Which brings me to a real-world solution.  Once the winter is over and dibsers return the flotsam of their winter claims in the name of liberty and freedom to their houses, could one claim spots on the street in the same manner?  Why couldn’t I pick up some of the trash that ends up on the street because sometimes people suck and can’t clean up after themselves trash trash falls out of their car and they leave it on the ground, and henceforth claim said spot as my own?  Right in front of my house.  With an American flag cone.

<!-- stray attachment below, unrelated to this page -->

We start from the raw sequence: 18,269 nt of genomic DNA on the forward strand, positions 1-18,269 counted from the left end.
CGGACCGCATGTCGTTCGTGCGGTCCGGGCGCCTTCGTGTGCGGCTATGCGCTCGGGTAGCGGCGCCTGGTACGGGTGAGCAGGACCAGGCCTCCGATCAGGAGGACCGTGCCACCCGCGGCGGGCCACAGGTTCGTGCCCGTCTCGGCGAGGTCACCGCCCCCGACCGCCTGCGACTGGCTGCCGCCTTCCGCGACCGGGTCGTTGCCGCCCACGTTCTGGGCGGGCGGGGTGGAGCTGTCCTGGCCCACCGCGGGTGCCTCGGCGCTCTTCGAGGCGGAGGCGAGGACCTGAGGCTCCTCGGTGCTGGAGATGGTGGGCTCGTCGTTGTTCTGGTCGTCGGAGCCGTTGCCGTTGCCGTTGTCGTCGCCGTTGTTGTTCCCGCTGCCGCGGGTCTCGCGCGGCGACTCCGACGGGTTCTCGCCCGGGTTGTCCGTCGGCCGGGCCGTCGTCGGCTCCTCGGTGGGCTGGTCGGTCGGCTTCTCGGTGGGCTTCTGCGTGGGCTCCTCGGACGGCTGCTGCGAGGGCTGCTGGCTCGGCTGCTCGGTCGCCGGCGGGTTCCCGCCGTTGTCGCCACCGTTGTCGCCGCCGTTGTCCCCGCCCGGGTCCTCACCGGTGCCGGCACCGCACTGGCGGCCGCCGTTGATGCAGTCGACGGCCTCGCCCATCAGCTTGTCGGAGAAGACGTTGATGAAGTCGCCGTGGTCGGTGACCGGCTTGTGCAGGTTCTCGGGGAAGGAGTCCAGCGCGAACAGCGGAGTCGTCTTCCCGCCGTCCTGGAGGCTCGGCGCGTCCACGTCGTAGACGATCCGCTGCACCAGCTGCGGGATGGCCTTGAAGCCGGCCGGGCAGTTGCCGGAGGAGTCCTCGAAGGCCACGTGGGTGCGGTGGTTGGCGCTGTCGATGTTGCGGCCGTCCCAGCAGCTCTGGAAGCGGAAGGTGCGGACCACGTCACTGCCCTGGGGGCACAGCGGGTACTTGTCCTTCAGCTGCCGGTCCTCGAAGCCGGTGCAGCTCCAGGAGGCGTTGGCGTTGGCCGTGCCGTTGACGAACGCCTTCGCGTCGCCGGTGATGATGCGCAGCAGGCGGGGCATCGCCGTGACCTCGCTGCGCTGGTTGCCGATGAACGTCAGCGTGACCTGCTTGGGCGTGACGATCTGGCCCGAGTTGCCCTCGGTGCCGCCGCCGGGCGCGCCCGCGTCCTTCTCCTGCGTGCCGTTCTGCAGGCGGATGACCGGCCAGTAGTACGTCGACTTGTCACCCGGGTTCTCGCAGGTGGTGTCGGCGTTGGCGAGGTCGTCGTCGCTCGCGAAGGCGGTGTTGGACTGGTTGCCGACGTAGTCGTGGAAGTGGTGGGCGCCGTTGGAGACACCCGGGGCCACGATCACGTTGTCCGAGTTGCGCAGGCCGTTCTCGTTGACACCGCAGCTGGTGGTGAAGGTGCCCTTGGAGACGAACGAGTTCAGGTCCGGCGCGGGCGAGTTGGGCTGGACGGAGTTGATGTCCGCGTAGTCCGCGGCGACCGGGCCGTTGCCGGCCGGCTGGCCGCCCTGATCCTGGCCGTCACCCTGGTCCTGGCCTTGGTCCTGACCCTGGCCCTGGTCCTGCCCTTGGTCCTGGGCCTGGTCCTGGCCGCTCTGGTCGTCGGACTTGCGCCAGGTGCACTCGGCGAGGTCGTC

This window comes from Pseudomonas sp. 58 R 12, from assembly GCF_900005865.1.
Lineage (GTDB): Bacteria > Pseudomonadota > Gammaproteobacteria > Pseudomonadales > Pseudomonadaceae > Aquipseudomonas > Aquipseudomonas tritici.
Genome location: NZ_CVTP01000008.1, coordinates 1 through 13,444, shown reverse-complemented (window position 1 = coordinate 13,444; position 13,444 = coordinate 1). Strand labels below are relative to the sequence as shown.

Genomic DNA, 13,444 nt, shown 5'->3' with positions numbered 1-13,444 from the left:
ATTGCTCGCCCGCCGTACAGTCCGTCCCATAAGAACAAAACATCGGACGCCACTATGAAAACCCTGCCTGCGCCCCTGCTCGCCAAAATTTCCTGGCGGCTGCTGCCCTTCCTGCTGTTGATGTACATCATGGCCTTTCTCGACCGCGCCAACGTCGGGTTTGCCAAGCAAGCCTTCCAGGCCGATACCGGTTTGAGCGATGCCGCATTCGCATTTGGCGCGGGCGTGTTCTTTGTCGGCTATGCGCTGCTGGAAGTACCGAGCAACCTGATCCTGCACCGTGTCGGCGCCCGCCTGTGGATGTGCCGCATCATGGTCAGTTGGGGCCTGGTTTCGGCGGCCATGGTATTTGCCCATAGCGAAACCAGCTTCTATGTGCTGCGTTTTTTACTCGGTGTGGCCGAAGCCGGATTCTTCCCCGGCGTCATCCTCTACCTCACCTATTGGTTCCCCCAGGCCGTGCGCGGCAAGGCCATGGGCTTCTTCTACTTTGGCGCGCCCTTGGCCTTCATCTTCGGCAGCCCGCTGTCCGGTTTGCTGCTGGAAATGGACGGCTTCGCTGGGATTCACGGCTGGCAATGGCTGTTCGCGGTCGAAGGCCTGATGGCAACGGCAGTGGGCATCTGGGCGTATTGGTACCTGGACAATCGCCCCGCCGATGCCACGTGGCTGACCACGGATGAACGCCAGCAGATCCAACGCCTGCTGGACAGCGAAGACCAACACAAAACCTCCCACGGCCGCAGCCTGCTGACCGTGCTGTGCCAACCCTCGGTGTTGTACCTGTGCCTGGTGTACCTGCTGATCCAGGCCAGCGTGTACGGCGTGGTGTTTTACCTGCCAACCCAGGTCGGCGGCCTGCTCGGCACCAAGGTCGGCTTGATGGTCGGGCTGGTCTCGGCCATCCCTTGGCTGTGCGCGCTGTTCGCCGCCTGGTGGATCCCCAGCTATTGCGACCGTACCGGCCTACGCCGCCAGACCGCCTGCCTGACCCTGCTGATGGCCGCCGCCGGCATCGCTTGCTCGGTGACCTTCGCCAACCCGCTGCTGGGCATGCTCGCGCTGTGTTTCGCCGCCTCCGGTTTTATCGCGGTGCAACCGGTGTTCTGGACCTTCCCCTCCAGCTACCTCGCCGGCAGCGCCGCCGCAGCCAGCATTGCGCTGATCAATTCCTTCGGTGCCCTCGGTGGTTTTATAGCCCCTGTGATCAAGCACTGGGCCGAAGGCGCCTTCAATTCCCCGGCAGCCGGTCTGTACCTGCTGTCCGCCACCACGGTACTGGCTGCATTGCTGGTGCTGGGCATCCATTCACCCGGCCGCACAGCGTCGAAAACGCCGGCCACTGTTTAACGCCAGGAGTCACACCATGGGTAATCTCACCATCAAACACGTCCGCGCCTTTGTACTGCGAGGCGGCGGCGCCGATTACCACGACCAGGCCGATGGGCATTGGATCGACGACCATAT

America, YEAH!


Author: Jessica Bishop-Royse

Jessica Bishop-Royse is the SSRC’s Senior Research Methodologist. Her areas of interest include: health disparities, demography, crime, methods, and statistics. She often finds herself navigating the fields of sociology, demography, epidemiology, medicine, public health, and policy. She was broadly trained in data collection, Stata, quantitative research methodology, as well as statistics. She has experience with multi-level analyses, survival analyses, and multivariate regression. Outside of the work context, Jessi is interested in writing, reading, travel, photography, and sport.